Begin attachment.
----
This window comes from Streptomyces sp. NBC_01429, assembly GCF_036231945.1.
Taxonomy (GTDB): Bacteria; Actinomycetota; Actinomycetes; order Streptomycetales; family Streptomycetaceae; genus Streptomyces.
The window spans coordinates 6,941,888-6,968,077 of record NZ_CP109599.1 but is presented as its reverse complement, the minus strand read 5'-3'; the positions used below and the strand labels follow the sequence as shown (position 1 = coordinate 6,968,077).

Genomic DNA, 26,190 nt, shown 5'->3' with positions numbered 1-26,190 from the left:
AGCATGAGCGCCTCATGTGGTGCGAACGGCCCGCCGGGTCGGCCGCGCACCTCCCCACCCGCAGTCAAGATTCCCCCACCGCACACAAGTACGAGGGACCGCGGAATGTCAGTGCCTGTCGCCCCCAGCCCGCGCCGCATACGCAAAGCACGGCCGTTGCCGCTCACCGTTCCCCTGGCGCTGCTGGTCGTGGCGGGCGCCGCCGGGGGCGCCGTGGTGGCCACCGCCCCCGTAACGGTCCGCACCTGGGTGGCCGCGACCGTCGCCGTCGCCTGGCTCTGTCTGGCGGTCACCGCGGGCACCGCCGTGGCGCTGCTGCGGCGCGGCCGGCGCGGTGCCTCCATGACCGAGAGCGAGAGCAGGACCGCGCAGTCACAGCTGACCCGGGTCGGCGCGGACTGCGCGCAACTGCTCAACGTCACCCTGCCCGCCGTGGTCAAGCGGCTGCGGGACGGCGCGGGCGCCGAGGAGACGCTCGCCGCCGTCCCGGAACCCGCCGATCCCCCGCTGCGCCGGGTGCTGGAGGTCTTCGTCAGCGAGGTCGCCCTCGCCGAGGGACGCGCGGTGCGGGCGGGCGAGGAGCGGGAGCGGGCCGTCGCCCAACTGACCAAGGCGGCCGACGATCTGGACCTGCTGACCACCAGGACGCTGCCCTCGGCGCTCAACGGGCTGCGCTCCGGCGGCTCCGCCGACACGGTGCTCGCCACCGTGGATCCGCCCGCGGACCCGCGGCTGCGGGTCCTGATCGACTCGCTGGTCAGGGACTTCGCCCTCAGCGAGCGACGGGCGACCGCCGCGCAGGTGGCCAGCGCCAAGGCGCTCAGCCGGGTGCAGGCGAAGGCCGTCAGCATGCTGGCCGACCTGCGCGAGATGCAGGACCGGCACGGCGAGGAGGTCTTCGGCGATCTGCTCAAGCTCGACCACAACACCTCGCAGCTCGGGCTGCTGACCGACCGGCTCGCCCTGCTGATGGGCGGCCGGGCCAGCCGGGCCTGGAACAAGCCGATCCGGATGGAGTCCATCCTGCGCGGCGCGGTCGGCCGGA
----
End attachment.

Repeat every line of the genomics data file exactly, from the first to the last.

This window comes from Streptomyces sp. NBC_01429, assembly GCF_036231945.1.
Taxonomy (GTDB): Bacteria; Actinomycetota; Actinomycetes; order Streptomycetales; family Streptomycetaceae; genus Streptomyces.
The window spans coordinates 6,941,888-6,968,077 of record NZ_CP109599.1 but is presented as its reverse complement, the minus strand read 5'-3'; the positions used below and the strand labels follow the sequence as shown (position 1 = coordinate 6,968,077).

Genomic DNA, 26,190 nt, shown 5'->3' with positions numbered 1-26,190 from the left:
AGCATGAGCGCCTCATGTGGTGCGAACGGCCCGCCGGGTCGGCCGCGCACCTCCCCACCCGCAGTCAAGATTCCCCCACCGCACACAAGTACGAGGGACCGCGGAATGTCAGTGCCTGTCGCCCCCAGCCCGCGCCGCATACGCAAAGCACGGCCGTTGCCGCTCACCGTTCCCCTGGCGCTGCTGGTCGTGGCGGGCGCCGCCGGGGGCGCCGTGGTGGCCACCGCCCCCGTAACGGTCCGCACCTGGGTGGCCGCGACCGTCGCCGTCGCCTGGCTCTGTCTGGCGGTCACCGCGGGCACCGCCGTGGCGCTGCTGCGGCGCGGCCGGCGCGGTGCCTCCATGACCGAGAGCGAGAGCAGGACCGCGCAGTCACAGCTGACCCGGGTCGGCGCGGACTGCGCGCAACTGCTCAACGTCACCCTGCCCGCCGTGGTCAAGCGGCTGCGGGACGGCGCGGGCGCCGAGGAGACGCTCGCCGCCGTCCCGGAACCCGCCGATCCCCCGCTGCGCCGGGTGCTGGAGGTCTTCGTCAGCGAGGTCGCCCTCGCCGAGGGACGCGCGGTGCGGGCGGGCGAGGAGCGGGAGCGGGCCGTCGCCCAACTGACCAAGGCGGCCGACGATCTGGACCTGCTGACCACCAGGACGCTGCCCTCGGCGCTCAACGGGCTGCGCTCCGGCGGCTCCGCCGACACGGTGCTCGCCACCGTGGATCCGCCCGCGGACCCGCGGCTGCGGGTCCTGATCGACTCGCTGGTCAGGGACTTCGCCCTCAGCGAGCGACGGGCGACCGCCGCGCAGGTGGCCAGCGCCAAGGCGCTCAGCCGGGTGCAGGCGAAGGCCGTCAGCATGCTGGCCGACCTGCGCGAGATGCAGGACCGGCACGGCGAGGAGGTCTTCGGCGATCTGCTCAAGCTCGACCACAACACCTCGCAGCTCGGGCTGCTGACCGACCGGCTCGCCCTGCTGATGGGCGGCCGGGCCAGCCGGGCCTGGAACAAGCCGATCCGGATGGAGTCCATCCTGCGCGGCGCGGTCGGCCGGA